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Spain's daily COVID-19 infections retreat from peaks

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MADRID (Reuters) - Spain’s health ministry said on Tuesday the number of coronavirus cases detected daily had declined over the past four days, further off a peak of around 10,000 reached about 10 days ago, and officials said no new lockdown was necessary.

The country diagnosed 2,731 infections in the past 24 hours, but these data could be revised in future as Spain updates its statistics retroactively. Tuesday’s update raised the tally since the onset of the COVID-19 pandemic by 8,115 cases to 470,973 overall, more than any other western European nation.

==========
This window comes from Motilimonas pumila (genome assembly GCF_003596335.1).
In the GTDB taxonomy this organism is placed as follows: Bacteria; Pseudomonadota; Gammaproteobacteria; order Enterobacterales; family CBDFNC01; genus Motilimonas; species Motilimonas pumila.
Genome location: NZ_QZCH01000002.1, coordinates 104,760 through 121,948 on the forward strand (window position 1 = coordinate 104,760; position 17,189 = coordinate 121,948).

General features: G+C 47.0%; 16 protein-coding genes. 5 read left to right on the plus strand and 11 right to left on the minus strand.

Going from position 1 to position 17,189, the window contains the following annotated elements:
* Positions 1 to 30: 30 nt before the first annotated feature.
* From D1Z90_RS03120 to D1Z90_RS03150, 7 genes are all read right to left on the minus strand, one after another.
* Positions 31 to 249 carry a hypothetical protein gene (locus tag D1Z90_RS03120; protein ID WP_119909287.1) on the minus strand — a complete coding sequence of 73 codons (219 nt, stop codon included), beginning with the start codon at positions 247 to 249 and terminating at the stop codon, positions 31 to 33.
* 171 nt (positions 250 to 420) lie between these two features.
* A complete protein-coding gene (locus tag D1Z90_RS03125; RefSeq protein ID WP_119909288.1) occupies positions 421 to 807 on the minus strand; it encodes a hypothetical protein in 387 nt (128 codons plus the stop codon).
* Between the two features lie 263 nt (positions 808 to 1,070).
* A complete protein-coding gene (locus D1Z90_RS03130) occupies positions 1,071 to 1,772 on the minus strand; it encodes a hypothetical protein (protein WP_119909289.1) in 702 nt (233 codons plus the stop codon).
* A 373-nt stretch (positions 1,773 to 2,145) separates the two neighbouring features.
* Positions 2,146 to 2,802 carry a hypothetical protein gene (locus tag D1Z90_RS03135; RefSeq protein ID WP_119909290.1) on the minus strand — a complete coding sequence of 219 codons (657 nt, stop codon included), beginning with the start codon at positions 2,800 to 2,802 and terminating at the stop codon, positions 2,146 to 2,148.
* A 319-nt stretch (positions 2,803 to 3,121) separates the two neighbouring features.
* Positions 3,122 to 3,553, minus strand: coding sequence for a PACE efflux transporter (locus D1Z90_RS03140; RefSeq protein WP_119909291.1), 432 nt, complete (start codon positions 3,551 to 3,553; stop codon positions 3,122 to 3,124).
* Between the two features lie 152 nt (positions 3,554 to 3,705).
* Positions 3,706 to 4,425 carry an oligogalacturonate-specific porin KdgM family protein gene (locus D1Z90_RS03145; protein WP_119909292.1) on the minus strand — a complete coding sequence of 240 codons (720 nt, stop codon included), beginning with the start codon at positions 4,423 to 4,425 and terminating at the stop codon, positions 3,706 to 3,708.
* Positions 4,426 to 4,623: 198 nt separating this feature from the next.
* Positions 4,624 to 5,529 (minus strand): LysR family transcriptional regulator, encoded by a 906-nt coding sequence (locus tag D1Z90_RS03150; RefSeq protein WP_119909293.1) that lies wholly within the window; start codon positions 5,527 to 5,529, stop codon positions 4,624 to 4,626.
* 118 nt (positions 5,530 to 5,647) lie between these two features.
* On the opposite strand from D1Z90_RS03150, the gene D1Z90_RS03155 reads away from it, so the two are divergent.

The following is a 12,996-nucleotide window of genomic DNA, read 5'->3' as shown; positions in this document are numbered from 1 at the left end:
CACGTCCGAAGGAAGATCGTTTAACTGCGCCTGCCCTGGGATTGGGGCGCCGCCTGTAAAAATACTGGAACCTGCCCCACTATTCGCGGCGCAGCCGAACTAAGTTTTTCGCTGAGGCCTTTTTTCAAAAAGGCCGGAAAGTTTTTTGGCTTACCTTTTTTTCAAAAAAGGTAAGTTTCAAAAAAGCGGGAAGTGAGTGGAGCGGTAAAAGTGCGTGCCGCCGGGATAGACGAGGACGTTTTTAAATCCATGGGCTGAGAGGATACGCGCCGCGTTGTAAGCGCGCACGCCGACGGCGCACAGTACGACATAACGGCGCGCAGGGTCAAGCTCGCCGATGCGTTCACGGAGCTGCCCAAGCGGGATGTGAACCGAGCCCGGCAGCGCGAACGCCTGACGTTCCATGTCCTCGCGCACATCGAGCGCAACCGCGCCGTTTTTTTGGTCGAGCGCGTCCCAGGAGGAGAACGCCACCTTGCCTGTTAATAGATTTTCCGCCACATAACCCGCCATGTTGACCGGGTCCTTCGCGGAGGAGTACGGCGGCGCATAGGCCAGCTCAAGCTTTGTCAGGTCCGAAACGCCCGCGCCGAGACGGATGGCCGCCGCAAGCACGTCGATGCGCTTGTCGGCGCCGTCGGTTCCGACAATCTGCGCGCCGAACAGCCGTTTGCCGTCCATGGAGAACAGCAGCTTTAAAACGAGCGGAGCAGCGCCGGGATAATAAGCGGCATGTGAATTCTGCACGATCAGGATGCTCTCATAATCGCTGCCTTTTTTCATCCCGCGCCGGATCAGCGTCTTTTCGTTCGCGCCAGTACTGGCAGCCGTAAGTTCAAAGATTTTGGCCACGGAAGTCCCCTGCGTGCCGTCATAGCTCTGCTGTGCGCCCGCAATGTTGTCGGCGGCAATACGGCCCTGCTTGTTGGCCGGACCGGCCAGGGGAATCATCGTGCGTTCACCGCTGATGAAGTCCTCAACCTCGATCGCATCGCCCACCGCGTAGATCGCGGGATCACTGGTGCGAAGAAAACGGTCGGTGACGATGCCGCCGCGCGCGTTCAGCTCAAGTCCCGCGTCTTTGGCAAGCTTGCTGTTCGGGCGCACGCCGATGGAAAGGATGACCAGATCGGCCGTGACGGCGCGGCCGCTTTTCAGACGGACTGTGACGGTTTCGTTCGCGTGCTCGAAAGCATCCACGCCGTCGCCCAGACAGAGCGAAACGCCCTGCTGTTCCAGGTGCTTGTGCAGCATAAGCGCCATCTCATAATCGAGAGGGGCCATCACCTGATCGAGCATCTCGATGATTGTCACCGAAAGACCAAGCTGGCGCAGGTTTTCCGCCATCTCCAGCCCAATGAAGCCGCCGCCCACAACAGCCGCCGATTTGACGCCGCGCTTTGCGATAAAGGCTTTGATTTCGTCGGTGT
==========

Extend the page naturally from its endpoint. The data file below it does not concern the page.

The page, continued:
Since bringing the first wave largely under control through a strict lockdown that ended in June, Spain has suffered a sharp resurgence of infections as measures were relaxed and mass testing began.

Still, Health Minister Salvador Illa stressed that the surge in infections had not led to heightened pressure on hospitals, where occupancy of beds earmarked for COVID-19 patients is at around 6% across the country.

He also said the mortality rate of the virus remains far below the March-April peak, when nearly 900 daily deaths were reported. The latest data showed 159 deaths were registered in the past seven days, bringing the total up to 29,152.

The reduced death toll reflects the preponderance of new infections hitting younger people who display little or no symptoms of illness due to their stronger immune systems, whereas older people comprised most of the cases in March-April.

“From a public health perspective the current situation does not call for a new lockdown,” Illa said on Onda Cero radio. “If we do things right, if we follow the recommendations of experts, it won’t be necessary.”

Reporting by Nathan Allen, editing by Andrei Khalip and Mark Heinrich

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